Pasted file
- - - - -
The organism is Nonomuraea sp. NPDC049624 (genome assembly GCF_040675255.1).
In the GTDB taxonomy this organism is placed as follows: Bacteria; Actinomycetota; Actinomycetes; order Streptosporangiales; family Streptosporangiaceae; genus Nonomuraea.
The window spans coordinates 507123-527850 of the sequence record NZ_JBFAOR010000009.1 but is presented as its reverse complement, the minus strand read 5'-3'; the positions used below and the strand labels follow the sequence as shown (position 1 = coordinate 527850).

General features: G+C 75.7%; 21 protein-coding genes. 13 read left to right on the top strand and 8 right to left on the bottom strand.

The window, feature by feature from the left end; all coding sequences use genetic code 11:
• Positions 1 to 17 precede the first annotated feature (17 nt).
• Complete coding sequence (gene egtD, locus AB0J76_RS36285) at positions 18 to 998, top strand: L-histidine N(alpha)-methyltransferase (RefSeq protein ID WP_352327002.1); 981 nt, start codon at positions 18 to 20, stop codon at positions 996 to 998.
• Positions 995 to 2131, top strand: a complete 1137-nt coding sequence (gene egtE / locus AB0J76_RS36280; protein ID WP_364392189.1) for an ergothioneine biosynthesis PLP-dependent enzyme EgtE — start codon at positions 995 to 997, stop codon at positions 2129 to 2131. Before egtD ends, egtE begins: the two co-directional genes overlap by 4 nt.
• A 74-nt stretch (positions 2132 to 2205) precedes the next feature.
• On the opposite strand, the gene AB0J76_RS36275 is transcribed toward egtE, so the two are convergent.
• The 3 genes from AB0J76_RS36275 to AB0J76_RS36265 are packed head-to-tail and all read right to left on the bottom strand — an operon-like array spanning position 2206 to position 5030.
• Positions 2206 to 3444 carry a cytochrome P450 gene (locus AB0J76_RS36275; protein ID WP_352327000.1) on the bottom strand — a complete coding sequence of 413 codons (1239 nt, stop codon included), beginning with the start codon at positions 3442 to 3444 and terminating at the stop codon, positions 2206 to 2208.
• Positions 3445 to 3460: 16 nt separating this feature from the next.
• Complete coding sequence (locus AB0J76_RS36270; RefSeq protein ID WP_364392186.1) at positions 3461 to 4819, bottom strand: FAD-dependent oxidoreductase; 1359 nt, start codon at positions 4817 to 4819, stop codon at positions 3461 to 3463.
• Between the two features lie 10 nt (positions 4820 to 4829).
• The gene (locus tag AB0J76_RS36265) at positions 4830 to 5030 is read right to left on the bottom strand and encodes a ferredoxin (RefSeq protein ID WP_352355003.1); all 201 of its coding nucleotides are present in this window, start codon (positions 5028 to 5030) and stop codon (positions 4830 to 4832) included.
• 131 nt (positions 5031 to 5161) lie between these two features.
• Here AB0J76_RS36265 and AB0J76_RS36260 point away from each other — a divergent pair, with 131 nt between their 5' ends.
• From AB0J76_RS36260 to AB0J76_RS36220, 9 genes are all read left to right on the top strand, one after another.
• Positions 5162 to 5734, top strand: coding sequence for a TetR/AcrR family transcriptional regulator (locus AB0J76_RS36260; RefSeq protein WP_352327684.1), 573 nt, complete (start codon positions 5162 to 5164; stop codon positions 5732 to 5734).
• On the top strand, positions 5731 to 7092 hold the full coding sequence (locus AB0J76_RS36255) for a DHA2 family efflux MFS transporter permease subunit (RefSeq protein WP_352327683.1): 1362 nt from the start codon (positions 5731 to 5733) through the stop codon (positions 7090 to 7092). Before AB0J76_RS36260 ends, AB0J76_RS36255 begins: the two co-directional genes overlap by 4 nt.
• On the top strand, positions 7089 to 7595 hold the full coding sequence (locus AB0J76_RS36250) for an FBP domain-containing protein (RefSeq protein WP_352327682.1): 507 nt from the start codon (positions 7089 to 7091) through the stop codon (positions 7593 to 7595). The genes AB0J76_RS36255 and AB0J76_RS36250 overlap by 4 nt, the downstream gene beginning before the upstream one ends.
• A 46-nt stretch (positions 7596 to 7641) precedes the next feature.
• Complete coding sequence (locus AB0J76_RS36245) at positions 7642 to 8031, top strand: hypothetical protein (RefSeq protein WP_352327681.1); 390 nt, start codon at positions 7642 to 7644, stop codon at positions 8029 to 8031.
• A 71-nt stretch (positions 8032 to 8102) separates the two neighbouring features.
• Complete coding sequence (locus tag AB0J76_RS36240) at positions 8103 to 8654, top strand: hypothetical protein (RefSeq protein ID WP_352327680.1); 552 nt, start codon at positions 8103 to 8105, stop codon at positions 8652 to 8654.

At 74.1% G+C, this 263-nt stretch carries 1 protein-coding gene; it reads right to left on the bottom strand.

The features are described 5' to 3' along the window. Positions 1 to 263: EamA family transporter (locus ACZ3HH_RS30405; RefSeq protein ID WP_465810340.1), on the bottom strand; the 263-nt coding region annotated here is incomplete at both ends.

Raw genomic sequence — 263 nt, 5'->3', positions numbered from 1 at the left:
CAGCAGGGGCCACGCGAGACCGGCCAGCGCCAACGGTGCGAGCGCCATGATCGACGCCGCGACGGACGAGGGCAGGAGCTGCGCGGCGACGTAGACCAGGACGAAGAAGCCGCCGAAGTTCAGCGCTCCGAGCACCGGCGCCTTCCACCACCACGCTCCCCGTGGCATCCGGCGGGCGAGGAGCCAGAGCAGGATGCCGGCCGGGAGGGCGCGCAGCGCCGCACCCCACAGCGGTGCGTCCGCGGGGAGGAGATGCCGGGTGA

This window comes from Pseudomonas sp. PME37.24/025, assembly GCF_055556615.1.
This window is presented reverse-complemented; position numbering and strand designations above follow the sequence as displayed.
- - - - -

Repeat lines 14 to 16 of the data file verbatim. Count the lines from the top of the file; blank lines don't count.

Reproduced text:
• Complete coding sequence (locus AB0J76_RS36270; RefSeq protein ID WP_364392186.1) at positions 3461 to 4819, bottom strand: FAD-dependent oxidoreductase; 1359 nt, start codon at positions 4817 to 4819, stop codon at positions 3461 to 3463.
• Between the two features lie 10 nt (positions 4820 to 4829).
• The gene (locus tag AB0J76_RS36265) at positions 4830 to 5030 is read right to left on the bottom strand and encodes a ferredoxin (RefSeq protein ID WP_352355003.1); all 201 of its coding nucleotides are present in this window, start codon (positions 5028 to 5030) and stop codon (positions 4830 to 4832) included.